Our frequently silent mule renders found their voices this week mid heartily sided with their brethren in the alimony wars (PEOPLE, July 6). Almost all cried a variation on the theme of What's good for the goose is good for the gander and said this is truly what Equal work, equal pay is all about.
So what is wrong with ox-wives paying big divorce settlements, including alimony to their ex-husbands? Men have been subjected to this one-sided rip-off for years. More power to the men who are standing up for their rights. I say fight them down to the last bloody penny. You ladies quit bitching and moaning and sign those checks. It is time women learned how this aspect of equality really should work and feels. Women do support equality, don't they?
GORDON LEE DISNEY, Clinton, Tenn.
I find it difficult to generate any sympathy for either party involved in these million-dollar Hollywood divorces. Most of us working stiffs won't earn in a lifetime what some of these people make in a year. Even if money and property were always evenly divided, surely there would be plenty left to go around. If I have sympathy for anyone, it's the children. Surrounded by luxury, these indulged little tykes will no doubt one day provide fodder for tabloids.
HARRY DECKER, Phoenix
The idea of awarding Joan Lunden's husband $18,000 a month alimony is preposterous. Michael Krauss is 52 years old and able-bodied. Why can't he go out and find a job?
NANCY ALESHIRE, Millbourne, Pa.
Bravo for recognizing that gender bias is being attacked at last in the family courts. However, in reporting the comments of counsel for Jane Seymour, you said that "he conceded...the decision was fair." The problem is that the attorney for Ms. Seymour was my law partner, Judith Shapiro, most noticeably a she.
IRA LURVEY, Los Angeles
Joan Lunden and friends are a perfect example of why my husband and I refer to NOW as the "National Organization of Whiners." They want it all, as long as it doesn't cost them anything. Maybe if they had spent more time running their marriages with their hearts instead of their wallets, they might not be paying alimony now. The ex-husbands deserve everything they can get for having lived with any of these shrews!
MARGIE KNOX, Columbia, S.C.
How any self-respecting "man" who picks the pockets of women in this legally sanctioned robbery can look himself in the mirror while shaving is beyond me. As men, we've been taught since childhood that there's no free lunch, and this kind of extortion is the essence of reverse whoredom. Just having the companionship of any of these great women for some time would be ample reward.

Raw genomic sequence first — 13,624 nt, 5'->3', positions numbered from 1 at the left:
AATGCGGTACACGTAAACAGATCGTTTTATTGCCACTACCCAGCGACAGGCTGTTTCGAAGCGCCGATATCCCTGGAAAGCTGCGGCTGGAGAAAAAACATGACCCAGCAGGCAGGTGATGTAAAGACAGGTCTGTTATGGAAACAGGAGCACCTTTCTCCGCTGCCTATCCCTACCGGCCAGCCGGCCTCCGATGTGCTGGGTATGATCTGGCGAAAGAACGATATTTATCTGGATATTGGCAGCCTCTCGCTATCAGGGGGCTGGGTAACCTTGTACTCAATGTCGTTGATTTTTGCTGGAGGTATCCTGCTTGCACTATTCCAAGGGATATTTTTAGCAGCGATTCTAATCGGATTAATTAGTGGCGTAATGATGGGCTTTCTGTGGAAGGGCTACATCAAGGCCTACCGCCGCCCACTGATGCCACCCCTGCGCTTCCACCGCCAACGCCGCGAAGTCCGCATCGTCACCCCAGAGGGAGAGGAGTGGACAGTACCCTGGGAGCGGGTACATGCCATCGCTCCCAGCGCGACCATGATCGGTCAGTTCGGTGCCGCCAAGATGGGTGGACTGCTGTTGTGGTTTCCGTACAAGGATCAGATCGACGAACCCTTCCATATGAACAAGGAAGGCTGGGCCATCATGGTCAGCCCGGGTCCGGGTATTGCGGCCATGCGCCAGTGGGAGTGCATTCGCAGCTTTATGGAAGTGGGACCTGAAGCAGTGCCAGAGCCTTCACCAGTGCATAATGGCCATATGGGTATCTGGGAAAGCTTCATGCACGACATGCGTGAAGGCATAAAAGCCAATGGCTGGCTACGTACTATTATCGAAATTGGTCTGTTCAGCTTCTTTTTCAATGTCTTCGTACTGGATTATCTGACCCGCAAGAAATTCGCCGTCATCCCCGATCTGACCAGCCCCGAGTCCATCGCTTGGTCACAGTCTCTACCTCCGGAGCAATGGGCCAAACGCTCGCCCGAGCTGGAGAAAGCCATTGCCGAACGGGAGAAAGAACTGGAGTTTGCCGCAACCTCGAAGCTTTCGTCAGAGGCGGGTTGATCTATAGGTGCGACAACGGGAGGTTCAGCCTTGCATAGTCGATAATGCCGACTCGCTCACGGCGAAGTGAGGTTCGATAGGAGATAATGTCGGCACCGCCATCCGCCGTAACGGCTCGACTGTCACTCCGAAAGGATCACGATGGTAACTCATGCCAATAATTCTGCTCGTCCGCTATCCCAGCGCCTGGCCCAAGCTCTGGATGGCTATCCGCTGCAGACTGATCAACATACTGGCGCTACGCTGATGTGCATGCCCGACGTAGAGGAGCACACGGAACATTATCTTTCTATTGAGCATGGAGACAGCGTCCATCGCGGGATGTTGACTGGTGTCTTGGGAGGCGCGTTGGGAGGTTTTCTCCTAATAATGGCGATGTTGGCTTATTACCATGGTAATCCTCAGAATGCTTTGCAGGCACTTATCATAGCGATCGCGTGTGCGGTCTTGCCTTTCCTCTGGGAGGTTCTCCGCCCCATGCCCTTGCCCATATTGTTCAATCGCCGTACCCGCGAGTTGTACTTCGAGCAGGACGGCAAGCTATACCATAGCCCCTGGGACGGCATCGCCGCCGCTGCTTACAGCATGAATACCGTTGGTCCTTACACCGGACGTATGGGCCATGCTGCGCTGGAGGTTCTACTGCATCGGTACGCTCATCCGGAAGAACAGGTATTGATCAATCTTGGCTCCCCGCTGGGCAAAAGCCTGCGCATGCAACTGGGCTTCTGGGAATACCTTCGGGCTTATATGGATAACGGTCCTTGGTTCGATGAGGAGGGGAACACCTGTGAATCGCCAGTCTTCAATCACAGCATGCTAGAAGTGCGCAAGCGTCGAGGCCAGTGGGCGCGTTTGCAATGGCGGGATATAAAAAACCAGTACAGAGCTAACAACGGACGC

THOMAS J. MCGILLIS, M.D., Ventura, Calif.
I am at the point of rage concerning George Bush's and the U.S. Forest Service's timber-cutting practices in the Northwest. Here is John Mumma, the first and only wildlife biologist to hold the position of regional forester, telling the Administration that their timber quotas are unreasonable if the forest's environmental integrity is to be maintained. His opinion represents the type of reasoned decision-making I would hope exists in the agency that is supposed to act as our stewards of the forest. Instead of listening to Mr. Mumma, they fire him. It is painfully obvious that the Forest Service, George Bush and the timber interests they represent can't see the forest through the greed.
DAVID KRACKE, Portland, Oreg.
Thank you for the heartwarming, positive article about transplant patient Shiloh Avery. Having a 17-year-old daughter on the waiting list at Stanford University Medical Center for a heart-lung transplant, it is encouraging to read a success story for such a difficult procedure. We could all learn a lesson from our children who are faced with the most difficult choice in their lives. They are truly the chosen few.
DAWN BUCK, Lodi, Calif.
PICKS & PANS
Luckily, I saw A League of Their Own before reading Ralph Novak's inane review. Those of you who took Ralph's comments to heart, I hope you will reconsider. The movie is exciting, funny and touching. What Ralph describes as the "Davis-Petty feuding" is just a healthy dose of female sibling rivalry, the flip of the male siblings we are so used to seeing in movies. As to Ralph's comment that Tom Hanks was "odd man out of the plot," Hanks's character was a supporting role. The movie is about women. Obviously Ralph is not used to men as peripheral characters. Director Penny Marshall certainly has another excellent movie to add to her already respectable résumé.
BRENDA HARDY, St. Johns, Mich.
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